I don’t know what’s the matter with physicists these days. It used to be that they were an intellectually sophisticated bunch, with the likes of Einstein and Bohr doing not only brilliant scientific research, but also interested, respectful of, and conversant in other branches of knowledge, particularly philosophy. These days it is much more likely to encounter physicists like Steven Weinberg or Stephen Hawking, who merrily go about dismissing philosophy for the wrong reasons, and quite obviously out of a combination of profound ignorance and hubris (the two often go together, as I’m sure Plato would happily point out). The latest such bore is Lawrence Krauss, of Arizona State University.
I have been ignoring Krauss’ nonsense about philosophy for a while, even though it had occasionally appeared on my Twitter or G+ radars. But the other day my friend Michael De Dora pointed me to this interview Krauss just did with The Atlantic, and now I feel obliged to comment, for the little good that it may do. And before I continue, kudos to Ross Andersen, who conducted the interview, for pressing Krauss on several of his non sequiturs. Let’s take a look, shall we?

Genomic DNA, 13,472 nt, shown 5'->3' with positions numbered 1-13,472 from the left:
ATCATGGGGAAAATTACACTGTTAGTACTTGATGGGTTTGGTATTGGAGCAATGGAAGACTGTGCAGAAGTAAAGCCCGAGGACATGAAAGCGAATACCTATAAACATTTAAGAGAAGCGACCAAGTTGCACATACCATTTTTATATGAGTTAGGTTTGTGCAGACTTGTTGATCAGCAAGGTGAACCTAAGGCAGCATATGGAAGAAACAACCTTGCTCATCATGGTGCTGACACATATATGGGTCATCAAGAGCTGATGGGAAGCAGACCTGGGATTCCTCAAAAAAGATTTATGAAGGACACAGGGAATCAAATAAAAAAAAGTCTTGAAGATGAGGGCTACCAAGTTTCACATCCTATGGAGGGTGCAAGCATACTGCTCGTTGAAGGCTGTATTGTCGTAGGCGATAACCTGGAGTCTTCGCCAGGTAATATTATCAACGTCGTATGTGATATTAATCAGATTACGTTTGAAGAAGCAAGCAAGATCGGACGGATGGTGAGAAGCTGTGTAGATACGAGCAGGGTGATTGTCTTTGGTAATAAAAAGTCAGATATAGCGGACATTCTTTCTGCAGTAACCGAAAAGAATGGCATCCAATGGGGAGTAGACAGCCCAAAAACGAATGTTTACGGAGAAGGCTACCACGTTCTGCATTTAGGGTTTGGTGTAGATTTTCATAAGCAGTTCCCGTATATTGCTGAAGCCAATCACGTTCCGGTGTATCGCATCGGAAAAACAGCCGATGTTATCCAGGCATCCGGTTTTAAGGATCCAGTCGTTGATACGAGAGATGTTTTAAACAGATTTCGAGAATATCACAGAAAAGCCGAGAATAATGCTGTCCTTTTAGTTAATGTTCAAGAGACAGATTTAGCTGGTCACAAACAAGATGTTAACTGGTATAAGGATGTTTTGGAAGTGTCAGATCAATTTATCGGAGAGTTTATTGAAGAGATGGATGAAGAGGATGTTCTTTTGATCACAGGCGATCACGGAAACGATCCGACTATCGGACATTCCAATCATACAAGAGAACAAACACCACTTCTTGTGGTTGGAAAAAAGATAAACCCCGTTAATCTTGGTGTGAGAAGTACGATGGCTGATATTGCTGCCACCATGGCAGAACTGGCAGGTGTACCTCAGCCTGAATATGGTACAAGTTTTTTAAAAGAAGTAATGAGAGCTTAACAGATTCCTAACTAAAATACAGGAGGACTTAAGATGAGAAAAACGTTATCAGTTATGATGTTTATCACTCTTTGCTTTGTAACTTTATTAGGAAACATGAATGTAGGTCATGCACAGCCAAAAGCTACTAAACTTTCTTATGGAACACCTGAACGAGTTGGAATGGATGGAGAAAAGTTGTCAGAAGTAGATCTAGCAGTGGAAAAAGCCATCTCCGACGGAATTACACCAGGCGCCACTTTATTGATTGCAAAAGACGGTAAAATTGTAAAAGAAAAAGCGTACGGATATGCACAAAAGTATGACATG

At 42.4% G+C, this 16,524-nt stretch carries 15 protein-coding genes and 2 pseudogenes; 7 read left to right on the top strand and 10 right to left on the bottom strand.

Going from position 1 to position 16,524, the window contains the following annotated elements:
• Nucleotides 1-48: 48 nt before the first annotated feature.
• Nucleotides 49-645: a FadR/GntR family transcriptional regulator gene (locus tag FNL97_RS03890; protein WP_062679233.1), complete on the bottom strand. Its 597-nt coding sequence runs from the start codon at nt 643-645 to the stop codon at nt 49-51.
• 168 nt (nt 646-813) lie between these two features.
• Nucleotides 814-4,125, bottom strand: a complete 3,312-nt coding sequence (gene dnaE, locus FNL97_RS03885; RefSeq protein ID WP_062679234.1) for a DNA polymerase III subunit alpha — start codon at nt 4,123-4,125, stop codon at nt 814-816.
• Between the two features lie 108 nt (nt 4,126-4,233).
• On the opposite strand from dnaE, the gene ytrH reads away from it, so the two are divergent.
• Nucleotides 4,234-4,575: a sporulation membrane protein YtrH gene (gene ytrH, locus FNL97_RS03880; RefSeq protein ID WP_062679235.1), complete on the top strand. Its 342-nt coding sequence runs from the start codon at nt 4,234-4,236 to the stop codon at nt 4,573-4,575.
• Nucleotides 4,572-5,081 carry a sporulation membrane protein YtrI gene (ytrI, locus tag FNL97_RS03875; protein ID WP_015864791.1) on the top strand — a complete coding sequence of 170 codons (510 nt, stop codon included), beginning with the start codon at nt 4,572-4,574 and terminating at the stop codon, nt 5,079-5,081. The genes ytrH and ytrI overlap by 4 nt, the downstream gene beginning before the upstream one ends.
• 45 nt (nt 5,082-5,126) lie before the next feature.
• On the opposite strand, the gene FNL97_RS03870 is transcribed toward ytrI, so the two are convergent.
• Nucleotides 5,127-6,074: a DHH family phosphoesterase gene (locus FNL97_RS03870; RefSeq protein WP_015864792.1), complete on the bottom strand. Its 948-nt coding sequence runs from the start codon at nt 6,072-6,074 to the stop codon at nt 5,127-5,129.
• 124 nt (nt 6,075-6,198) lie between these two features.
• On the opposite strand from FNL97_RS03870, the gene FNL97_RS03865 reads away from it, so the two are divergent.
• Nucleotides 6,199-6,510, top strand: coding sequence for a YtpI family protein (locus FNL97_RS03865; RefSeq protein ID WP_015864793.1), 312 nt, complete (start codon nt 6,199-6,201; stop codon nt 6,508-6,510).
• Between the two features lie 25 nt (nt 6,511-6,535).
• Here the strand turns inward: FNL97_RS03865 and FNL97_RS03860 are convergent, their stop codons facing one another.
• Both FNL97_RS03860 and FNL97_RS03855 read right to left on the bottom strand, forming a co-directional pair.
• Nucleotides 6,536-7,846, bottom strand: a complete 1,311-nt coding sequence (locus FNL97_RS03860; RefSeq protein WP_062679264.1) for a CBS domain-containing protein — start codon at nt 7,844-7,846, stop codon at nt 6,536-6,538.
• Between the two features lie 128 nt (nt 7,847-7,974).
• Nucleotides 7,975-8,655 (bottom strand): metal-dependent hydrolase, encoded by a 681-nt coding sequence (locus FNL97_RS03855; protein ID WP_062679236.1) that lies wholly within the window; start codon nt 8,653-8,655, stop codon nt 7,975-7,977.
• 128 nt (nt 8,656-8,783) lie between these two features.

Krauss is proud (if a bit coy) of the fact that Richard Dawkins referred to his latest book, entitled “A Universe from Nothing: Why There is Something Rather Than Nothing,” as comparable to Darwin’s “Origin of Species,” on the grounds that it upends the “last trump card of the theologian.” Well, leave it to Dawkins to engage in that sort of silly hyperbolic rhetoric. (Dawkins still appears to be convinced that religion will be defeated by rationality alone. Were that the case, David Hume would have sufficed.) The fact is, Krauss’s book is aimed at a general audience, popularizing other people’s (as well as his own) work, and is not the kind of revelation of novel scientific findings that Darwin put out in his opus, and that makes all the difference.
Krauss’s volume was much praised when it got out in January, but more recently has been slammed by David Albert in the New York Times:
“The particular, eternally persisting, elementary physical stuff of the world, according to the standard presentations of relativistic quantum field theories, consists (unsurprisingly) of relativistic quantum fields... they have nothing whatsoever to say on the subject of where those fields came from, or of why the world should have consisted of the particular kinds of fields it does, or of why it should have consisted of fields at all, or of why there should have been a world in the first place. Period. Case closed. End of story.”